Evaluation of Pregnant Women Exposed to Respiratory Viruses



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Am Fam Physician. 2000 May 15;61(10):3065-3072.

  See related patient information handout on respiratory infections during pregnancy, written by the authors of this article.

Prenatal patients are often exposed to respiratory viruses at home and at work. Understandably, these patients may be concerned and want immediate answers and advice from their physicians. While most women who are exposed to chickenpox are immune, serologic testing can be performed and susceptible patients can be treated with varicella-zoster immune globulin. If the prenatal patient is infected with the varicella-zoster virus, the risk of fetal manifestations is less than 2 percent. Women who have been exposed to fifth disease can undergo serologic testing to determine the likelihood of infection. If the prenatal patient becomes infected with fifth disease during the first 20 weeks of gestation, the risk of fetal manifestations is about 9 percent and includes nonimmune hydrops and death. Cytomegalovirus, which is the most common congenital infection, is generally asymptomatic in the mother. Infected fetuses have a 25 percent chance of developing early or late neurologic manifestations. The evidence of harm from other common respiratory viruses is inconsistent.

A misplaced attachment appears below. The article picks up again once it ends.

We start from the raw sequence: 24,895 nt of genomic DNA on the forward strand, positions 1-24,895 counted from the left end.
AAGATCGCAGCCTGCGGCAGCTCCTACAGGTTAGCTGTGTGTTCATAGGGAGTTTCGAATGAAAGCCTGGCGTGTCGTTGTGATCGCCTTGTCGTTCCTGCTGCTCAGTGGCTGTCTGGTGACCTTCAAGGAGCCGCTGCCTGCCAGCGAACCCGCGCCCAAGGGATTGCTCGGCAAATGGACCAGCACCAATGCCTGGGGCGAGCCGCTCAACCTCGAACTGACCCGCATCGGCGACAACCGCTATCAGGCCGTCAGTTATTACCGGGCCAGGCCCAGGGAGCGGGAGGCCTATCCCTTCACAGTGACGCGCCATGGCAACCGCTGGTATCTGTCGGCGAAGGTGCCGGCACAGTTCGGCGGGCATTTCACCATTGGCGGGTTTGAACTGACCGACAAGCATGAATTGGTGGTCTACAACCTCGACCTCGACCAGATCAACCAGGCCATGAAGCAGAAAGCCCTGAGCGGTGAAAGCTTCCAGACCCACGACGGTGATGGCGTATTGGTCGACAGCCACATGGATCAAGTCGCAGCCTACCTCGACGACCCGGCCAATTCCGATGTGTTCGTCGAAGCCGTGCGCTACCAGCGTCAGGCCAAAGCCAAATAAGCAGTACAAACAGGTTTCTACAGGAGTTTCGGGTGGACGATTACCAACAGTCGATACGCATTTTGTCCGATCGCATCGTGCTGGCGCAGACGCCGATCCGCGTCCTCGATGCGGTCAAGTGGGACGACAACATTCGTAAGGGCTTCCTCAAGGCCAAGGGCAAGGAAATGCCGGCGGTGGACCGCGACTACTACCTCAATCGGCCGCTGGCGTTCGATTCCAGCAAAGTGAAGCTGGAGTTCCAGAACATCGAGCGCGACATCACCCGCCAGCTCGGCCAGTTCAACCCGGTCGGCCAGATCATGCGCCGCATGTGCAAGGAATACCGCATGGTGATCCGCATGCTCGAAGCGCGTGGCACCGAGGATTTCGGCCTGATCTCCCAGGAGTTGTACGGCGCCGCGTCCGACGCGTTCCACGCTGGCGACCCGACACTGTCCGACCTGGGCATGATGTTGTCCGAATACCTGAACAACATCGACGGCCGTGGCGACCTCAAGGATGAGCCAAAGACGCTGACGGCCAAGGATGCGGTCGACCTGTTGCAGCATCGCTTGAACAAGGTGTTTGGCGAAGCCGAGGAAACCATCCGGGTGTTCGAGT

Pregnant women are often exposed to respiratory viruses. Occasionally, the fetus may be harmed by the virus. Physicians may be contacted by understandably anxious prenatal patients who want information and advice. Patients commonly ask the following questions: “What are my chances of becoming infected?” “If I become infected, what are the chances that the baby will be affected?” “What could the infection do to the baby?” and “How can I tell if the baby has been affected?”